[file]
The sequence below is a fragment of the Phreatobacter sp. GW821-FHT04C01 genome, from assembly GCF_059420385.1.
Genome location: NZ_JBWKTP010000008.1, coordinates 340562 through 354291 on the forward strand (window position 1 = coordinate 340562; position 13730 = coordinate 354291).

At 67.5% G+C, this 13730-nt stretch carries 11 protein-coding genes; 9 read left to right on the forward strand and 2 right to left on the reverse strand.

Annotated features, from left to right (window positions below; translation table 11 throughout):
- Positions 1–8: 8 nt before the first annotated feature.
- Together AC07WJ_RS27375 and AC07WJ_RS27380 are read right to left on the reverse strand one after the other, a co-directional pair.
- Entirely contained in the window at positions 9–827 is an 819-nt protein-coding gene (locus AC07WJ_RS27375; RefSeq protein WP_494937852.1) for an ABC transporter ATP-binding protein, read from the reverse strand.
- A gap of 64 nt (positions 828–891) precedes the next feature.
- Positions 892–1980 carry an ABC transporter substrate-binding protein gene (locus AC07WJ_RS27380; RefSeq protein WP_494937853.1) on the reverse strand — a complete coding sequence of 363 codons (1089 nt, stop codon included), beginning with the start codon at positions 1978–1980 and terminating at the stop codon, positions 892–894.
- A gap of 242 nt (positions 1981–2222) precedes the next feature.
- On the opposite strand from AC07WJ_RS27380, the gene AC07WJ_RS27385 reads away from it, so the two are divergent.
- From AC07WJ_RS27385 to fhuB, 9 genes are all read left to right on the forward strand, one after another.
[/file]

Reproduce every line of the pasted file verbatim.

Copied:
The sequence below is a fragment of the Phreatobacter sp. GW821-FHT04C01 genome, from assembly GCF_059420385.1.
Genome location: NZ_JBWKTP010000008.1, coordinates 340562 through 354291 on the forward strand (window position 1 = coordinate 340562; position 13730 = coordinate 354291).

At 67.5% G+C, this 13730-nt stretch carries 11 protein-coding genes; 9 read left to right on the forward strand and 2 right to left on the reverse strand.

Annotated features, from left to right (window positions below; translation table 11 throughout):
- Positions 1–8: 8 nt before the first annotated feature.
- Together AC07WJ_RS27375 and AC07WJ_RS27380 are read right to left on the reverse strand one after the other, a co-directional pair.
- Entirely contained in the window at positions 9–827 is an 819-nt protein-coding gene (locus AC07WJ_RS27375; RefSeq protein WP_494937852.1) for an ABC transporter ATP-binding protein, read from the reverse strand.
- A gap of 64 nt (positions 828–891) precedes the next feature.
- Positions 892–1980 carry an ABC transporter substrate-binding protein gene (locus AC07WJ_RS27380; RefSeq protein WP_494937853.1) on the reverse strand — a complete coding sequence of 363 codons (1089 nt, stop codon included), beginning with the start codon at positions 1978–1980 and terminating at the stop codon, positions 892–894.
- A gap of 242 nt (positions 1981–2222) precedes the next feature.
- On the opposite strand from AC07WJ_RS27380, the gene AC07WJ_RS27385 reads away from it, so the two are divergent.
- From AC07WJ_RS27385 to fhuB, 9 genes are all read left to right on the forward strand, one after another.